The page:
|Publication number||US7732399 B2|
|Application number||US 11/847,984|
|Publication date||Jun 8, 2010|
|Filing date||Aug 30, 2007|
|Priority date||Apr 23, 2004|
|Also published as||CA2563185A1, CA2563185C, CN1997356A, CN103920162A, EP1750683A1, EP1750683B1, US7323169, US20050271722, US20070292506, WO2005105057A1|
|Publication number||11847984, 847984, US 7732399 B2, US 7732399B2, US-B2-7732399, US7732399 B2, US7732399B2|
|Inventors||Merrill S. Goldenberg, Jian Hua Gu|
|Original Assignee||Amgen Inc.|
|Export Citation||BiBTeX, EndNote, RefMan|
|Patent Citations (28), Non-Patent Citations (9), Referenced by (2), Classifications (18), Legal Events (1)|
|External Links: USPTO, USPTO Assignment, Espacenet|
This application is a continuation of U.S. patent application Ser. No. 11/114,473, filed Apr. 25, 2005, which issued as U.S. Pat. No. 7,323,169 on Jan. 29, 2008, which in turn claims priority to Provisional Application Ser. No. 60/565,247, filed Apr. 23, 2004, the entire contents of which are incorporated by reference herein.
The present invention relates broadly to the field of sustained release formulations. More specifically, the invention describes compositions and methods relating to formulating proteins and/or peptides with purified gallic acid esters. In one example, the gallic acid ester is PentaGalloylGlucose (PGG), where gallic acid is also known as 3,4,5 trihydroxybenzoic acid and in another example the gallic acid ester is epigallocatechin gallate (EGCG).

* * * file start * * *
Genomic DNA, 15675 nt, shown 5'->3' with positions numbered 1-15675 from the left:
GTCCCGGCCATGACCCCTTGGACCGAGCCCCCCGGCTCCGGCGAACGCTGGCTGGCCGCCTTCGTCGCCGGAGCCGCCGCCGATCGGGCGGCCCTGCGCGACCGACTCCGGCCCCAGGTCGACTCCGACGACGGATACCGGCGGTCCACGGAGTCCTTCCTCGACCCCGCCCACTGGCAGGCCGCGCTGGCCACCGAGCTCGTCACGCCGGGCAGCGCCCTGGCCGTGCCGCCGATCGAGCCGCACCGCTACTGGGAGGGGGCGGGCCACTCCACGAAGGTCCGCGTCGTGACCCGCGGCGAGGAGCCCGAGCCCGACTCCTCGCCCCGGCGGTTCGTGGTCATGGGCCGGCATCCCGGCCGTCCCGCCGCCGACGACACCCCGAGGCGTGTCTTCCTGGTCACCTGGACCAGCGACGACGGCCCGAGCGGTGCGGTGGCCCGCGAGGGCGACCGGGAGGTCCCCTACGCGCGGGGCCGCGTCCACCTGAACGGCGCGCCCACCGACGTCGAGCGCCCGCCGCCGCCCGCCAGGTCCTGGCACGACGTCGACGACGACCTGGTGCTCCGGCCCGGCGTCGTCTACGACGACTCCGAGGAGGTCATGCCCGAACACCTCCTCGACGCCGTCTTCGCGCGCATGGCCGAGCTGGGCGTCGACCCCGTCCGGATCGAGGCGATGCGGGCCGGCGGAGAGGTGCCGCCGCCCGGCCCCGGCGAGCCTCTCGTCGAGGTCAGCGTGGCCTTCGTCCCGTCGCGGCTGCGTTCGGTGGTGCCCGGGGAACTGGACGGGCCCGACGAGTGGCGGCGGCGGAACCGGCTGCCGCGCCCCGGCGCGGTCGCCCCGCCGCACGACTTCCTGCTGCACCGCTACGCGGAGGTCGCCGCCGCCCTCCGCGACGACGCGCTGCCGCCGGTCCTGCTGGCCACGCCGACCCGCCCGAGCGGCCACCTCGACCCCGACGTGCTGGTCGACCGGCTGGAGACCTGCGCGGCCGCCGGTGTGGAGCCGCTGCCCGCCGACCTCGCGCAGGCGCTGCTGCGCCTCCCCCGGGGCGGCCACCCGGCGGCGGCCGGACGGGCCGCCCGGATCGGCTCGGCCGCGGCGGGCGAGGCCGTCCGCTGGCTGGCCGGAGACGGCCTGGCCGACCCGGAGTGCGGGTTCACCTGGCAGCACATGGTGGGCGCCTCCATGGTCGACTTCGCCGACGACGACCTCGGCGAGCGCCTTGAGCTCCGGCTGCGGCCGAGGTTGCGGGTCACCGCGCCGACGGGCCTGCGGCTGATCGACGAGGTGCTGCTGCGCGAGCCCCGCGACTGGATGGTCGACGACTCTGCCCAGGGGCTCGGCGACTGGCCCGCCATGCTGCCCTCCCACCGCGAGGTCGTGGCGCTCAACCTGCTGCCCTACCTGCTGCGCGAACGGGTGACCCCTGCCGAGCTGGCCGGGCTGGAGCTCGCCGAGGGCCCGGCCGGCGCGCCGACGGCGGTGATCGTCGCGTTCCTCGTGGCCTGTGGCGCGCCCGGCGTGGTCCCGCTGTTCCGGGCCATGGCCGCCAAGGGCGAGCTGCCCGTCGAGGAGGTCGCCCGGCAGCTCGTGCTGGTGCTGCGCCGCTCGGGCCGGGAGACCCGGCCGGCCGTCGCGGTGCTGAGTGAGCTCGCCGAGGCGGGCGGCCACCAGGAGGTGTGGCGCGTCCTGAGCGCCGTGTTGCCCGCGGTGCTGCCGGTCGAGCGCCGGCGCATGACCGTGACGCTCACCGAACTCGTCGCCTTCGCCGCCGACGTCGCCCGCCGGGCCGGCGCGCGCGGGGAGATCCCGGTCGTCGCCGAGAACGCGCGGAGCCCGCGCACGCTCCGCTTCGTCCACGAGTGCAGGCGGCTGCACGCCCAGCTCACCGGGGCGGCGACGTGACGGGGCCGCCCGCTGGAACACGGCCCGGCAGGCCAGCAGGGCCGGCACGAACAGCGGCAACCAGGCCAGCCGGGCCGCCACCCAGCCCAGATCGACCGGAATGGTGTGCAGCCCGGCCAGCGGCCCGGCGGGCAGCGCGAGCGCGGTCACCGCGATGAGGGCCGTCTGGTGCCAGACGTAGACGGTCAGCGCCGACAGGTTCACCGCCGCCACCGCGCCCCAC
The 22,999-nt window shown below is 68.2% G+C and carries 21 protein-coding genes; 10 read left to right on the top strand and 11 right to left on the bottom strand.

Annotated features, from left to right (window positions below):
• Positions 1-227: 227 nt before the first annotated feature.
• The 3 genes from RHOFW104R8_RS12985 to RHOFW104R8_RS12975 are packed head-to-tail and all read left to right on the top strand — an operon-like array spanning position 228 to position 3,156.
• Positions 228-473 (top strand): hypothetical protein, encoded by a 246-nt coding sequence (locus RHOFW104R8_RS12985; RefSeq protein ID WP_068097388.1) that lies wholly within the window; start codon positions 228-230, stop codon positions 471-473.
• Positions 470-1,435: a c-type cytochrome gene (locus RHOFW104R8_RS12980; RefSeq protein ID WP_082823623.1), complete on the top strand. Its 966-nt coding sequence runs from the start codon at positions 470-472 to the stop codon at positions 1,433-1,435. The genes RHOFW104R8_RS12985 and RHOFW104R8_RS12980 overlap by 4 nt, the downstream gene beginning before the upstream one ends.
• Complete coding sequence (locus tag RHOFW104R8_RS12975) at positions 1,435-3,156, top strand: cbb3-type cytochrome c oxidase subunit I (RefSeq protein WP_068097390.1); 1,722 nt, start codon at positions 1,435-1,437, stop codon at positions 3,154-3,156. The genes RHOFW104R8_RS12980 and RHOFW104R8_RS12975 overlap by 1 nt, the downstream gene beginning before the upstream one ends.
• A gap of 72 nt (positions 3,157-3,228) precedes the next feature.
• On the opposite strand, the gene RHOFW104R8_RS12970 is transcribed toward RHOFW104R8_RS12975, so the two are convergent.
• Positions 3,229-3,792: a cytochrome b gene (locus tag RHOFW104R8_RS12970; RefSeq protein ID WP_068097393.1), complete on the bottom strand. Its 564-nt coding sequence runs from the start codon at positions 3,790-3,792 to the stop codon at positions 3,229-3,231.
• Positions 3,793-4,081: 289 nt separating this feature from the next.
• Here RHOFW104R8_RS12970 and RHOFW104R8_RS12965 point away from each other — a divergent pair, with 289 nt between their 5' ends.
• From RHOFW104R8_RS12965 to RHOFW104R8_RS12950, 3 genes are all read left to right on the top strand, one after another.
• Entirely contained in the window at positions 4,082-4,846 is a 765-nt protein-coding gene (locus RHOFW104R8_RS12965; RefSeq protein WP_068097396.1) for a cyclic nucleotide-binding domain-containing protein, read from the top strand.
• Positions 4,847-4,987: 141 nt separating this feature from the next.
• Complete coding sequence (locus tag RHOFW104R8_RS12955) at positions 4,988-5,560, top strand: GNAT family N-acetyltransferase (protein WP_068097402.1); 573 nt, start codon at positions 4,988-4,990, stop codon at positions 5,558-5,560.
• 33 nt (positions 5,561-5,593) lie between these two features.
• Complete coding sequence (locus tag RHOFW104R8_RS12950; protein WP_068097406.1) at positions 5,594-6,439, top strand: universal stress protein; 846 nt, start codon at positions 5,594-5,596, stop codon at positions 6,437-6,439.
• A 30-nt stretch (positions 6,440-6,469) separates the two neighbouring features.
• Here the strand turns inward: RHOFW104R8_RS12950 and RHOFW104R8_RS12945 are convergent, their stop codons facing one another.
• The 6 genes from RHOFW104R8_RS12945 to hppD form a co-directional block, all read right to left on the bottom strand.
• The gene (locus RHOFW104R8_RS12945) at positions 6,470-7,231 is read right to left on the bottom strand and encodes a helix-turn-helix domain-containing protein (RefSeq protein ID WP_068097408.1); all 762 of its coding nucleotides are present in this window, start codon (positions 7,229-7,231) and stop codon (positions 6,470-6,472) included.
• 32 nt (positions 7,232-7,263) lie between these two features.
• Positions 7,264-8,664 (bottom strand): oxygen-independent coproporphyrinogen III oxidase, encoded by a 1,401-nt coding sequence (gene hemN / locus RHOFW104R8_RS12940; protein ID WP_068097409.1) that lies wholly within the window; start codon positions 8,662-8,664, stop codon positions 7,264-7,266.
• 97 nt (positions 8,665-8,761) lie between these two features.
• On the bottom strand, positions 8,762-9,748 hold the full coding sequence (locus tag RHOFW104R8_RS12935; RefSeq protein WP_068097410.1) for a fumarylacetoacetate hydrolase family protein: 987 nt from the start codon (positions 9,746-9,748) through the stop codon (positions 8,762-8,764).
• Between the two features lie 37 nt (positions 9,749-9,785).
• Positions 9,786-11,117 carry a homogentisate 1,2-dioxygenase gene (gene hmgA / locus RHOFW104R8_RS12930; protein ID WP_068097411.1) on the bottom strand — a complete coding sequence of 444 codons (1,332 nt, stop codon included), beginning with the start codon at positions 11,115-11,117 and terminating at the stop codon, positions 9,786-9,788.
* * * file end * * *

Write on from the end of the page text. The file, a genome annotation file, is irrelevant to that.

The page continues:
To achieve continuous delivery of the protein or peptide in vivo, a sustained release or sustained delivery formulation is desirable to avoid the need for repeated administrations. One approach for sustained drug delivery is by microencapsulation, in which the active ingredient is enclosed within a polymeric membrane to produce microparticles.
It has been shown that one can encapsulate a biologically active or pharmaceutically active agent within a biocompatible, biodegradable wall forming material such as a polymer, to provide sustained or delayed release. In these methods the agent or drug is typically dissolved, dispersed or emulsified, using stirrers, agitators, or other dynamic mixing techniques, in one or more solvents containing the wall forming material. The solvent is then removed resulting in the formation of microparticles encapsulating the agent or drug. These microparticles can then be administered to a patient.